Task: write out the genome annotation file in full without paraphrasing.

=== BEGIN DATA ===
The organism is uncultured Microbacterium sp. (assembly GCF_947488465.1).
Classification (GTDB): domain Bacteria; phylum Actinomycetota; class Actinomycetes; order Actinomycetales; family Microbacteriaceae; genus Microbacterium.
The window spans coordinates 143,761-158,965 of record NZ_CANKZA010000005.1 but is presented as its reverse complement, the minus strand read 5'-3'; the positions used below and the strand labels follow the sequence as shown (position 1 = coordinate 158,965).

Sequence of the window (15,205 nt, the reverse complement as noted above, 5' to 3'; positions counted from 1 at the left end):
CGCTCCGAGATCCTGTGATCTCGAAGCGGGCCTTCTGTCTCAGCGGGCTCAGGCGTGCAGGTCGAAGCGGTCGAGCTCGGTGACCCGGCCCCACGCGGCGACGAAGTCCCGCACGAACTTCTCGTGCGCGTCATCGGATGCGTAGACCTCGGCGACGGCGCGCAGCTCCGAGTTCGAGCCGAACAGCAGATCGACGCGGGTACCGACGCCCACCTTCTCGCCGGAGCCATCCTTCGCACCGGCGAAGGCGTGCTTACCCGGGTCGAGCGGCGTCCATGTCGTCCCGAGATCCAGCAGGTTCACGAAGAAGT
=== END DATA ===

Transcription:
The organism is uncultured Microbacterium sp. (assembly GCF_947488465.1).
Classification (GTDB): domain Bacteria; phylum Actinomycetota; class Actinomycetes; order Actinomycetales; family Microbacteriaceae; genus Microbacterium.
The window spans coordinates 143,761-158,965 of record NZ_CANKZA010000005.1 but is presented as its reverse complement, the minus strand read 5'-3'; the positions used below and the strand labels follow the sequence as shown (position 1 = coordinate 158,965).

Sequence of the window (15,205 nt, the reverse complement as noted above, 5' to 3'; positions counted from 1 at the left end):
CGCTCCGAGATCCTGTGATCTCGAAGCGGGCCTTCTGTCTCAGCGGGCTCAGGCGTGCAGGTCGAAGCGGTCGAGCTCGGTGACCCGGCCCCACGCGGCGACGAAGTCCCGCACGAACTTCTCGTGCGCGTCATCGGATGCGTAGACCTCGGCGACGGCGCGCAGCTCCGAGTTCGAGCCGAACAGCAGATCGACGCGGGTACCGACGCCCACCTTCTCGCCGGAGCCATCCTTCGCACCGGCGAAGGCGTGCTTACCCGGGTCGAGCGGCGTCCATGTCGTCCCGAGATCCAGCAGGTTCACGAAGAAGT